This is a picture of Dr. John F. Rodis
Dr. John F. Rodis
This is a picture of Dr. John F. Rodis
Dr. John F. Rodis

Dr. John F. Rodis has been named president at St. Francis Hospital and Medical Center in Hartford. An ob-gyn who recently earned a master of business administration degree, Rodis will be the first physician to lead the 118-year-old hospital.

He will succeed Christopher Dadlez, who has led St. Francis for 11 years and now runs the hospital’s parent company, Trinity Health – New England, which also includes Johnson Memorial Hospital in Stafford Springs, Mount Sinai Rehabilitation Hospital in Hartford, and Sisters of Providence Health System in Springfield, Mass. If regulators approve, it could also soon include St. Mary’s Hospital in Waterbury.

Rodis most recently served as executive vice president and chief operating officer at St. Francis. He joined the hospital in 2011 as chair of ob-gyn, and serves as a professor of obstetrics and gynecology at both the UConn School of Medicine at the Frank H. Netter, M.D., School of Medicine at Quinnipiac University. Before coming to St. Francis, Rodis led the ob-gyn department at Stamford Hospital and served as the hospital’s chief medical officer.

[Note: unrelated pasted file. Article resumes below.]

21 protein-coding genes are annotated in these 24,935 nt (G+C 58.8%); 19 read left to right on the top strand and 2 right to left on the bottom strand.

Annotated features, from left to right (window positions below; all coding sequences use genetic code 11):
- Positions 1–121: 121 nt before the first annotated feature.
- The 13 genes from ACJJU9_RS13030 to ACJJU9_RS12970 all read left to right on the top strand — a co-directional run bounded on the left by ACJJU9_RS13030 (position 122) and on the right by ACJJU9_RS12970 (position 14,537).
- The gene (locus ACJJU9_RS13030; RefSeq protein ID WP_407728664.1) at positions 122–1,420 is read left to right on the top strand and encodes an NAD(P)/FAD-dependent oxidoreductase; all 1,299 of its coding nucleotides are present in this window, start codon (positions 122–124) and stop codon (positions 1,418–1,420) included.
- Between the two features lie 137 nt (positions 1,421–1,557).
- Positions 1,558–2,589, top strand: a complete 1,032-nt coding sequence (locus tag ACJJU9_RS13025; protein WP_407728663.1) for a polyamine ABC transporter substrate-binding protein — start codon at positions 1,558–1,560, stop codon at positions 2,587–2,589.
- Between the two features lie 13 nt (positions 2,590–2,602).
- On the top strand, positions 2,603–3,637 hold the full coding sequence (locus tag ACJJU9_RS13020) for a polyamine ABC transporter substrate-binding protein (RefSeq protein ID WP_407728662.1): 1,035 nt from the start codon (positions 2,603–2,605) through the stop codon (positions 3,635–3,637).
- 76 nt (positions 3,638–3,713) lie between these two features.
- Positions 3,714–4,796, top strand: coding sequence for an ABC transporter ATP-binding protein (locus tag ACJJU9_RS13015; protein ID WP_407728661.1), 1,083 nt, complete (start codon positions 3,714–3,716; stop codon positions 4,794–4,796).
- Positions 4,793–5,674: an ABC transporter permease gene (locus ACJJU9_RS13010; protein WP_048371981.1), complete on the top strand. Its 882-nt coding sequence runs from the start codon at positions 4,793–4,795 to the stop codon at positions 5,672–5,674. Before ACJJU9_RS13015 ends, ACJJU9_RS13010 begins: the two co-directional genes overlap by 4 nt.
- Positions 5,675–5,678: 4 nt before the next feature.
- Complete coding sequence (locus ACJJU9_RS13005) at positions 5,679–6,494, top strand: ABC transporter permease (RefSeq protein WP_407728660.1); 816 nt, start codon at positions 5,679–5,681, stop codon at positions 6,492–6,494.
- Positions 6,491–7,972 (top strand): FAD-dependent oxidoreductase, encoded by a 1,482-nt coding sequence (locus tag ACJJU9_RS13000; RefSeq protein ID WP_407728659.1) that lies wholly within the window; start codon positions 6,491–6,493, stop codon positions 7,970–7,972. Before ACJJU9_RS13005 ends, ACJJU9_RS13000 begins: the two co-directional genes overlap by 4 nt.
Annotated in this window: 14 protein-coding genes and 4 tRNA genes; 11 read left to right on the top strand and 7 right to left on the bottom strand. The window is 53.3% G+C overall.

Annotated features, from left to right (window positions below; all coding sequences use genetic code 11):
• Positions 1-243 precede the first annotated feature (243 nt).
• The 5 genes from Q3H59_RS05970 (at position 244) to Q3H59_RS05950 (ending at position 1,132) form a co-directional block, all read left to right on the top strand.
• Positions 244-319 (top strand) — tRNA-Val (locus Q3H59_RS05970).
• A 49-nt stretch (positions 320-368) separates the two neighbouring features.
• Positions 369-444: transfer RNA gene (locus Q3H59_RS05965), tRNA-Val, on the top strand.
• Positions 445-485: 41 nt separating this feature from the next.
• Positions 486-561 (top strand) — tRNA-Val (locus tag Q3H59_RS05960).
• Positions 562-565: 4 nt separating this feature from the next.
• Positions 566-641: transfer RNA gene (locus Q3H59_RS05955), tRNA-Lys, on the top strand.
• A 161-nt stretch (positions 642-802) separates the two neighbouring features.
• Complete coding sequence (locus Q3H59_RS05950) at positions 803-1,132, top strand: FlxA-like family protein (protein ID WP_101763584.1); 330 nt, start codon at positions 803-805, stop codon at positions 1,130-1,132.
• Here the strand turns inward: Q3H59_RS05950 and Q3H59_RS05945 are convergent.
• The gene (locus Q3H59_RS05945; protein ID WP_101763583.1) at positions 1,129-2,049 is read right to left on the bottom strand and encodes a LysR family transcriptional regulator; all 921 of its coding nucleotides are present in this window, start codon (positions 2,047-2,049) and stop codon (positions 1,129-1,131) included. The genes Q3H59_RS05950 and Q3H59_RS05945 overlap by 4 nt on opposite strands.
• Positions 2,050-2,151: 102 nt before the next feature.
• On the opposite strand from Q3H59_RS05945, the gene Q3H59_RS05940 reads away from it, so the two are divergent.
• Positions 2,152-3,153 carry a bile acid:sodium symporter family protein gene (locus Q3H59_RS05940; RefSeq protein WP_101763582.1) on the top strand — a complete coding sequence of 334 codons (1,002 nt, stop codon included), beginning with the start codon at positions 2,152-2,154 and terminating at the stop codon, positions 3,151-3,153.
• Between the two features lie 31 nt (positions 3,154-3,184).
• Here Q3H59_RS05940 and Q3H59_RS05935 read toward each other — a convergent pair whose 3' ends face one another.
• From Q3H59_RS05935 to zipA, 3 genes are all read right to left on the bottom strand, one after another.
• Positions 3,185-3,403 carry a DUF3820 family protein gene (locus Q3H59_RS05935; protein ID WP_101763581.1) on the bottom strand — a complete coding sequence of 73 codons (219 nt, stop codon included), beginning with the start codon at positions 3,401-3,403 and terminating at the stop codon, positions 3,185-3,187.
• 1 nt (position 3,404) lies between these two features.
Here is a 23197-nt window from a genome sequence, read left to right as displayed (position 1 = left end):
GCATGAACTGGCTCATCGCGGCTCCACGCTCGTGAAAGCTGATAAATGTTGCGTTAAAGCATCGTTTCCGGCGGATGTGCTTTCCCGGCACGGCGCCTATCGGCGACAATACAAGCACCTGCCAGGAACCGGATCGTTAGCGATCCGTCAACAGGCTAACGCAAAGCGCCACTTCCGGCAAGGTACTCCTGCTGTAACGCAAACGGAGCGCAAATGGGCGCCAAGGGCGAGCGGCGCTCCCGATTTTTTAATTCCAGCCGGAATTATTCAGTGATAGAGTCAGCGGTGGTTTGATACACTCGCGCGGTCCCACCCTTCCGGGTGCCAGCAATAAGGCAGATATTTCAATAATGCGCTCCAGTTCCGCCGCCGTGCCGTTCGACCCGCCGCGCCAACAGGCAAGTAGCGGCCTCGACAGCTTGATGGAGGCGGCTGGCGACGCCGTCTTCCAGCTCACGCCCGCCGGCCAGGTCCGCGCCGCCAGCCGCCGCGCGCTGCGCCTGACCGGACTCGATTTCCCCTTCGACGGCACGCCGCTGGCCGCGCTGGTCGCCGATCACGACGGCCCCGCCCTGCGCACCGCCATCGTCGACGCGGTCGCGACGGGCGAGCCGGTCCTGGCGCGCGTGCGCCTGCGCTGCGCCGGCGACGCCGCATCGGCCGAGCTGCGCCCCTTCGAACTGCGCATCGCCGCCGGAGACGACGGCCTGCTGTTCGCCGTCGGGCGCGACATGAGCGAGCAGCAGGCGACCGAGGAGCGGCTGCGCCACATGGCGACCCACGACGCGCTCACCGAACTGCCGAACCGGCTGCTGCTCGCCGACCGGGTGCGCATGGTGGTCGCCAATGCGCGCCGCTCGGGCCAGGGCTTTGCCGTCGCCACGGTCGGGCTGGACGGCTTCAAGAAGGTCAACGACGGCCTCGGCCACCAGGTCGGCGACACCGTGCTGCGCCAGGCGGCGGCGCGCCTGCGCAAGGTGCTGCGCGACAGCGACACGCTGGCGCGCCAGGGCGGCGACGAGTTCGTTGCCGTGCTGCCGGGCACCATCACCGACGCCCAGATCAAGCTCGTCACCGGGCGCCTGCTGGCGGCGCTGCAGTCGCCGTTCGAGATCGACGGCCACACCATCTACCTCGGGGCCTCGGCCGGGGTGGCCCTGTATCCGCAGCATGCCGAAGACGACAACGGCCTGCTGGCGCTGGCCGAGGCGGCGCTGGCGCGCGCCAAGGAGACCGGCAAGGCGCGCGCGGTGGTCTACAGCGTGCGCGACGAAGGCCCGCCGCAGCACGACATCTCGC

Rodis will become president on Jan. 1. An announcement by the hospital about his new post noted that Rodis’ background includes authoring more than 100 peer-reviewed academic papers, treating women through difficulty pregnancies and, growing up as the son of Greek immigrants in Brooklyn, spending summers and Christmas vacations working in a diner, “doing every job from busboy to dishwasher to short-order cook.” In a statement, Rodis added that doing so taught him “that every role in a business is vitally important to its success.”

An earlier version of this story incorrectly stated Rodis’ new title. He will be president, not president and CEO.

Arielle Levin Becker covered health care for The Connecticut Mirror. She previously worked for The Hartford Courant, most recently as its health reporter, and has also covered small towns, courts and education in Connecticut and New Jersey. She was a finalist in 2009 for the prestigious Livingston Award for Young Journalists, a recipient of a Knight Science Journalism Fellowship and the third-place winner in 2013 for an in-depth piece on caregivers from the National Association of Health Journalists. She is a 2004 graduate of Yale University.

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